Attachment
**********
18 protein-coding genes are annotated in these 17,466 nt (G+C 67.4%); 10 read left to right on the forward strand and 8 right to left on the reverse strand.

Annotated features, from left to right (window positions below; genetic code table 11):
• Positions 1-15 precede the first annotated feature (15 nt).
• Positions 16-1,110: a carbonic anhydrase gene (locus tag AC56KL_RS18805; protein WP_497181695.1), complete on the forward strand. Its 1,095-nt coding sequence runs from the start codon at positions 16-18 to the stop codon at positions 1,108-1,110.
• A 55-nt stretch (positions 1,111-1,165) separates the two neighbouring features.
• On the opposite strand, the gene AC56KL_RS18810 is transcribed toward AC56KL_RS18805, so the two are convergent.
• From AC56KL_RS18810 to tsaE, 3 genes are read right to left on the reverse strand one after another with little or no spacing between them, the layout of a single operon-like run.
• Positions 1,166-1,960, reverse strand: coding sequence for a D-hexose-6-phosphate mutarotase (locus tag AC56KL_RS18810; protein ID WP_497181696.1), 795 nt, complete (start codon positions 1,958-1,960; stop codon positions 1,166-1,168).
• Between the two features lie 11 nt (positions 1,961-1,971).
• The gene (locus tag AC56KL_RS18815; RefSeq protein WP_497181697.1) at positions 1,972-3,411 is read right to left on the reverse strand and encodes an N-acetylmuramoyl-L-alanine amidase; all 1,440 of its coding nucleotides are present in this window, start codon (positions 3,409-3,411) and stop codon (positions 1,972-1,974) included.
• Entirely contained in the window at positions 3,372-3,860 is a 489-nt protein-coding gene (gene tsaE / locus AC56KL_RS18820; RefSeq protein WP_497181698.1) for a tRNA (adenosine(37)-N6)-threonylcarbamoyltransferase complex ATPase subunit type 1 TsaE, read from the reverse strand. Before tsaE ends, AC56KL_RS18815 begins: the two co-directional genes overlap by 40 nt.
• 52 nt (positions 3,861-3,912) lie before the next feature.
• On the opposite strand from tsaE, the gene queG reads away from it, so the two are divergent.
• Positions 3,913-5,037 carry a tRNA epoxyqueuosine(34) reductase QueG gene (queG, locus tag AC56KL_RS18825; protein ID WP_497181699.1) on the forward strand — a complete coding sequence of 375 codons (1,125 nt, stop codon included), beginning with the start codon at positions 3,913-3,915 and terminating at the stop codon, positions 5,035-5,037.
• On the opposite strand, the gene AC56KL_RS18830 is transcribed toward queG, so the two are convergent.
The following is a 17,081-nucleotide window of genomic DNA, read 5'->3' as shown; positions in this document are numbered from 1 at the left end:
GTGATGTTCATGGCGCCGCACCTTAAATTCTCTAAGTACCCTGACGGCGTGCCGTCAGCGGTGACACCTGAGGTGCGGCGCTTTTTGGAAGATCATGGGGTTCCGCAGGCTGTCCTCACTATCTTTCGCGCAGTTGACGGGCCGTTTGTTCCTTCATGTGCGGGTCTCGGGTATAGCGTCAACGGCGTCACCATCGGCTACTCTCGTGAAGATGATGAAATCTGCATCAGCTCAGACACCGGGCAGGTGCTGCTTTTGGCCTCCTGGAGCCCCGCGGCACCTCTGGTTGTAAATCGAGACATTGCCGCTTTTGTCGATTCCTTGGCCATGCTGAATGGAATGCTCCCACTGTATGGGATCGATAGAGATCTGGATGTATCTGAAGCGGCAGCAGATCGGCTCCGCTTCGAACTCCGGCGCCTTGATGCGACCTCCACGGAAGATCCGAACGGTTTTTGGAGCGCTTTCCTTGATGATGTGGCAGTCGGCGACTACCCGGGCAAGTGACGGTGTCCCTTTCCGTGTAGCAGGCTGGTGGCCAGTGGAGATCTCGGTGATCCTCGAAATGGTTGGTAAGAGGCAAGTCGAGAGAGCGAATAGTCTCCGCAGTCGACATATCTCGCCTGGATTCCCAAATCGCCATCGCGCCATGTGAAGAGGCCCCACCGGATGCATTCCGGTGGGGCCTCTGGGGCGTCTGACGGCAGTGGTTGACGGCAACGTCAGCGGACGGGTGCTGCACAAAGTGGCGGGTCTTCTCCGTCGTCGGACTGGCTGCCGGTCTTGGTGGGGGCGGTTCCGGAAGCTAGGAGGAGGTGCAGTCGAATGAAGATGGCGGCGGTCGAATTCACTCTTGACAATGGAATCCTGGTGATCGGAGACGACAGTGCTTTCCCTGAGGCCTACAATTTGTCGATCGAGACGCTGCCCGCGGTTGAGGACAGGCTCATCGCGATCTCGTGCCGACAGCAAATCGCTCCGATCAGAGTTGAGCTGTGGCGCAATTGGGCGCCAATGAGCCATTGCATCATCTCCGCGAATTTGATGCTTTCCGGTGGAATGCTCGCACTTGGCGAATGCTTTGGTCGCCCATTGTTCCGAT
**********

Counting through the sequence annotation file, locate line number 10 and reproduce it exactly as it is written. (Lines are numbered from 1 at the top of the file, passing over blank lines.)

• The gene (locus tag AC56KL_RS18815; RefSeq protein WP_497181697.1) at positions 1,972-3,411 is read right to left on the reverse strand and encodes an N-acetylmuramoyl-L-alanine amidase; all 1,440 of its coding nucleotides are present in this window, start codon (positions 3,409-3,411) and stop codon (positions 1,972-1,974) included.